Since we do not have the famed "pucker factor" that others do - we never let a crossing situation develop that could give us brown shorts. in open water, when we spot a ships (AIS), we simply make our course corrections far enough out that we maintain at least 1nm distance. If for some reason we are unsure of the others intentions, we call them on the VHF (never had one not respond) and reach an agreement on who's doing what to maintain the 1 nm.

Since we (in open water) never get close enough for "pucker factor" to kick in - AIS has more than enough accuracy for us.

In closed water situations, this is different though and we've had situations where larger boats (large but less than 300 tons) didn't have AIS and here the situation is entirely different. We virtually always call on the VHF but have experienced a number of times without response. Radar is invaluable here.

I suspect most would echo our experience or am I dreaming?

Echo!
Quite often no action required even in the busy channel a ship will have manoeuvred a long way away to give a 1Nm CPA. Or more mid ocean.

Almost echo, VHF rarely gets used to transmit.

Dockhead 29-10-2017 07:44

Re: Collision Avoidance, Cones of Uncertainty, and Appropriate CPA
 
Quote:

Originally Posted by carstenb (Post 2508551)
Well Dockhead, my ships library obviously would not be complete without an autographed copy - you write something personal to me like "To Carsten the best sailor since Cook" or similar. Modesty forbids me to tell you what to write though....... But I definitely want a copy

On a more serious note. Informaton quality is in crossing situations (as in virtually any other situation) - vital.

Our has has AIS, naked eye, and furuno radar. Generally we only use AIS and eyeball (the radar is only turned on when foggy).

Since we do not have the famed "pucker factor" that others do - we never let a crossing situation develop that could give us brown shorts. in open water, when we spot a ships (AIS), we simply make our course corrections far enough out that we maintain at least 1nm distance. If for some reason we are unsure of the others intentions, we call them on the VHF (never had one not respond) and reach an agreement on who's doing what to maintain the 1 nm.

Since we (in open water) never get close enough for "pucker factor" to kick in - AIS has more than enough accuracy for us.

In closed water situations, this is different though and we've had situations where larger boats (large but less than 300 tons) didn't have AIS and here the situation is entirely different. We virtually always call on the VHF but have experienced a number of times without response. Radar is invaluable here.

I suspect most would echo our experience or am I dreaming?

Of course. All experienced blue water sailors do it just like this.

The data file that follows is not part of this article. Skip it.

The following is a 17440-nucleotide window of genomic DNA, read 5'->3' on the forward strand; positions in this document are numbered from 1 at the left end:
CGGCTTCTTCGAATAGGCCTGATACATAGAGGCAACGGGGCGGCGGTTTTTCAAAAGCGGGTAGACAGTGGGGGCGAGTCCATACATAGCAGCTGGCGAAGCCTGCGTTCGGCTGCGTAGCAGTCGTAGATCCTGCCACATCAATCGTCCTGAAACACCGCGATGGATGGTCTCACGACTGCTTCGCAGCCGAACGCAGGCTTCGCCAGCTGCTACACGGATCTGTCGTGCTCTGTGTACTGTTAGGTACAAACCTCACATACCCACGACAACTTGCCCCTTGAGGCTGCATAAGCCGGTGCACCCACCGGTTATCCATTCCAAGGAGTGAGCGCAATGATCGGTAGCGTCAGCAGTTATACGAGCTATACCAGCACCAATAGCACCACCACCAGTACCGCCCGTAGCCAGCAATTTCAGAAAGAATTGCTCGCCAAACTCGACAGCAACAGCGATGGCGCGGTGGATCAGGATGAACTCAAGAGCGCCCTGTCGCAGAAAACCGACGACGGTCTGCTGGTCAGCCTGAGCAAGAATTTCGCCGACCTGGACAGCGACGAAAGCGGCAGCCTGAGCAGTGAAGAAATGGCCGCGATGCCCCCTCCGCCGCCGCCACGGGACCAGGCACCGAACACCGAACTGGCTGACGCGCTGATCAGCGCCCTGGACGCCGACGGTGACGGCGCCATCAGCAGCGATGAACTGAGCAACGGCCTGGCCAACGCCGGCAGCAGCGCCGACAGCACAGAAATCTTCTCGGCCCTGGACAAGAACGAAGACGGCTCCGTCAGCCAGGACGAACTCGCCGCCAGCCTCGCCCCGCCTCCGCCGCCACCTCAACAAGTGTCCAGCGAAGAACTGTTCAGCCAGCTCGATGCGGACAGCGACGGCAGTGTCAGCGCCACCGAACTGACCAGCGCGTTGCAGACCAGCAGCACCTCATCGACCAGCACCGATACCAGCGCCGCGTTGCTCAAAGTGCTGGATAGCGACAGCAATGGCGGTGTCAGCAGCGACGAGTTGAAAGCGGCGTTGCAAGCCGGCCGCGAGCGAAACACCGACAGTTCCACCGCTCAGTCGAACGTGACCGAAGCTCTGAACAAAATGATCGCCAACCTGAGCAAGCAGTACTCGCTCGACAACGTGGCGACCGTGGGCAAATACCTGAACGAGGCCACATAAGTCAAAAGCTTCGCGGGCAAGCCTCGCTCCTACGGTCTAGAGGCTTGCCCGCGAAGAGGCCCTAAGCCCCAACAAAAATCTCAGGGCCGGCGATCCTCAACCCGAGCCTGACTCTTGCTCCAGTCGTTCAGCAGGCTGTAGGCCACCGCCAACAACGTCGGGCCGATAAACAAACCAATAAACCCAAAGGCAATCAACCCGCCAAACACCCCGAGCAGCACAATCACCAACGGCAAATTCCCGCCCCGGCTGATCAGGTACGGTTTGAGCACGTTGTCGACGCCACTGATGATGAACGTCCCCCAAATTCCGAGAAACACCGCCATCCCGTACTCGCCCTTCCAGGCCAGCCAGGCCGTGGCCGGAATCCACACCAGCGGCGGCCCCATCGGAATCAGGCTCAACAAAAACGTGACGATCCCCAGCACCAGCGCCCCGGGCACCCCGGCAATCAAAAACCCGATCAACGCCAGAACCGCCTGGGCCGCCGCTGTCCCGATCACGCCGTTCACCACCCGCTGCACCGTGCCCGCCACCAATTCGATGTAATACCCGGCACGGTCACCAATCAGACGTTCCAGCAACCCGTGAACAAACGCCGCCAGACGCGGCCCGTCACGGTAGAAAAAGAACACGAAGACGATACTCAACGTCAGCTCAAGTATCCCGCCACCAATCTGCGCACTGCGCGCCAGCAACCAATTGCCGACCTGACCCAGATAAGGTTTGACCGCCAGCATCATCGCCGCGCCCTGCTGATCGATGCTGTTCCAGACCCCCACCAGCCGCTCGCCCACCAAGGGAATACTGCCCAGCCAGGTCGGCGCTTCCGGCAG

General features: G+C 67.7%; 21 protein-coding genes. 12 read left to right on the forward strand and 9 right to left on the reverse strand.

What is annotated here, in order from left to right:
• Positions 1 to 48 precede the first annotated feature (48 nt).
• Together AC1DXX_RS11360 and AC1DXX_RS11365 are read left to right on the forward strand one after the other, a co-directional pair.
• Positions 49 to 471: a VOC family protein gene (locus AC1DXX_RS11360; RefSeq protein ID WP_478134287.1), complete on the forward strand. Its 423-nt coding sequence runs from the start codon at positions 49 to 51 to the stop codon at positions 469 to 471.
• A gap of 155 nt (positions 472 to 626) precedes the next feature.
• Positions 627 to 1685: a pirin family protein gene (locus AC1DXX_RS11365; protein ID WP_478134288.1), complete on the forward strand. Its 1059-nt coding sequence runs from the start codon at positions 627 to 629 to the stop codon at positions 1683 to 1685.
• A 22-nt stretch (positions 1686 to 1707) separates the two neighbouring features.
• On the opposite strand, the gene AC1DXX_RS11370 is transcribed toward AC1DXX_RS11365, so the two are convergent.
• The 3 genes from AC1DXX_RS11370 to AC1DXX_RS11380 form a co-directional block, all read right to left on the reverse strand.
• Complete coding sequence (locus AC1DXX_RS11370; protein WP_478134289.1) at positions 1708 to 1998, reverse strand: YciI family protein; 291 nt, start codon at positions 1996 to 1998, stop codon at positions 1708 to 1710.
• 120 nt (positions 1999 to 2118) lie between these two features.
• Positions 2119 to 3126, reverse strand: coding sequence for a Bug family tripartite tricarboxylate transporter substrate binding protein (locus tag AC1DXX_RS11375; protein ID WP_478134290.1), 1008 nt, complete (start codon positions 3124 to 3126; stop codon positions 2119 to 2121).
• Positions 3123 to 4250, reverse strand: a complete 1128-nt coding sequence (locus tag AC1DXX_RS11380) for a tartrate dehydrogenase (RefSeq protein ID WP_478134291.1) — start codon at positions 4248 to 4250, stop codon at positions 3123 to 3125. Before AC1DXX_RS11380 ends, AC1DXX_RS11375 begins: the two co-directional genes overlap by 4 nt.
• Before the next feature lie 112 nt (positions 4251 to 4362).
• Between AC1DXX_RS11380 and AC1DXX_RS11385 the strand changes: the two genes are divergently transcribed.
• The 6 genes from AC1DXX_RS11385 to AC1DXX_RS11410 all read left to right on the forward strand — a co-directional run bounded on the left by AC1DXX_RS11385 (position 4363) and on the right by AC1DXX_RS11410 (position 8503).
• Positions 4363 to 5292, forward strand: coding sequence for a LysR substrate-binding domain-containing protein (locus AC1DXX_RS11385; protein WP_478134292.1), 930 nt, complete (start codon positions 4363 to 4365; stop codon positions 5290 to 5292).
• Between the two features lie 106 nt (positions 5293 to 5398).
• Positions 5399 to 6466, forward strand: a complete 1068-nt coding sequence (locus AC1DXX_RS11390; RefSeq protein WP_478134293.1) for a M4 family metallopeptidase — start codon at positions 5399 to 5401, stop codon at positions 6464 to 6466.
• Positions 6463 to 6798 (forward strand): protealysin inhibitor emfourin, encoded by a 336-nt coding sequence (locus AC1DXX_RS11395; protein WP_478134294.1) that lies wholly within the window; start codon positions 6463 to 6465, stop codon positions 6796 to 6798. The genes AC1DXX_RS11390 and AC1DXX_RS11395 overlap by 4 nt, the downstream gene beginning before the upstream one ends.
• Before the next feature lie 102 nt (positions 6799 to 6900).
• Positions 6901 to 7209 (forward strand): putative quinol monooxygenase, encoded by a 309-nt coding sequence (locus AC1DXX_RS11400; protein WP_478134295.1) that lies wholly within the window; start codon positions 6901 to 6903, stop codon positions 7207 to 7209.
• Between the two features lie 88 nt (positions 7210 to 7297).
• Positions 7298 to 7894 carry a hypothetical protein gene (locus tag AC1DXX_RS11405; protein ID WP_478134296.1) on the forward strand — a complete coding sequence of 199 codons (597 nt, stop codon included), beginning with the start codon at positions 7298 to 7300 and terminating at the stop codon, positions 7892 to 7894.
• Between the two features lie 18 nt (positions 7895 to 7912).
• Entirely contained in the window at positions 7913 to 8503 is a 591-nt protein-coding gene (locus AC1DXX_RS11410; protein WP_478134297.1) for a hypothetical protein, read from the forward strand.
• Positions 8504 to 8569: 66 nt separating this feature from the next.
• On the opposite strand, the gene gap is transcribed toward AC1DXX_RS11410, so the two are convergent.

Heavy traffic in open water is rare enough, that you are normally not forced to get into close (for anyone who doesn't know what "close" is in blue water -- I mean less than a couple of miles) crossing situations. But to avoid ending up in one by accident, you have to analyze and deal with targets systematically, from a safe distance, and take early and decisive action as the Rules require. If you do get into heavy traffic in open water, the work can become very complex -- the special skills we have been discussing.

In pilotage waters the job is totally different. You know where the ship will be, and you know and can see what piece of water to stay out of. No matter how crowded it is, it's a no-brainer compared to a complex open water situations.

Dockhead 29-10-2017 07:48

Re: Collision Avoidance, Cones of Uncertainty, and Appropriate CPA
 
Quote:

Originally Posted by conachair (Post 2508553)
Or more mid ocean. .

Yes, it's important to remember that a 1 mile CPA is a small CPA for open water, considered tolerable only in busy areas. There are incident reports on CHIRP where one vessel filed a formal complaint against another for passing less than 2 miles from another (but more than 1), refusing to give more room.

Not just mid ocean, but anywhere without so much traffic that maintaining 2 miles everywhere becomes impractical.

robbievardon 29-10-2017 08:06

Re: Collision Avoidance, Cones of Uncertainty, and Appropriate CPA
 
Dh I don't understand the waffle that you did not write the post I quoted 576. You then go on to justify your remark and fail to advise/respond to my question as to why you repeated your incorrect statement in the first place.
Following my question regarding visual distance to the horizon+ extension to Bridge, one would assume that the Merchant ship regardless of electronics would see and follow the track of the sailboat,judge it to be stand on and make an obvious change of course as required by Cregs. well in advance of any risk of collision. Assuming sailboat is approaching port side of vessel, I would anticipate a turn to port. There then would be no requirement for the sailboat to change course. In the posts 518,520 videos of a,collision and b, near miss, I would like to hear your views and the exact actions you believe all the captains should have taken and this question is open to all to respond to.
I am in the Gulf at the moment, but do keep a sailboat (37 foot) on Lake Ontario to use when I come up to visit Relatives, so I am familiar with "Lake Sailing" and it is by no means a walk in the Park. Conditions can change very quickly and have sent a lot of Lakers to the bottom along with entire crews and I am talking about steel ships under power.

robbievardon 29-10-2017 08:15

Re: Collision Avoidance, Cones of Uncertainty, and Appropriate CPA
 
I forgot to mention that in court hearing regarding collision in gulf it was stated that one Captain had sufficient time to make an International phone call to advise the owners that "He was going to be in a collision" So much for the highly manoeuvrable cargo ships? I read about!!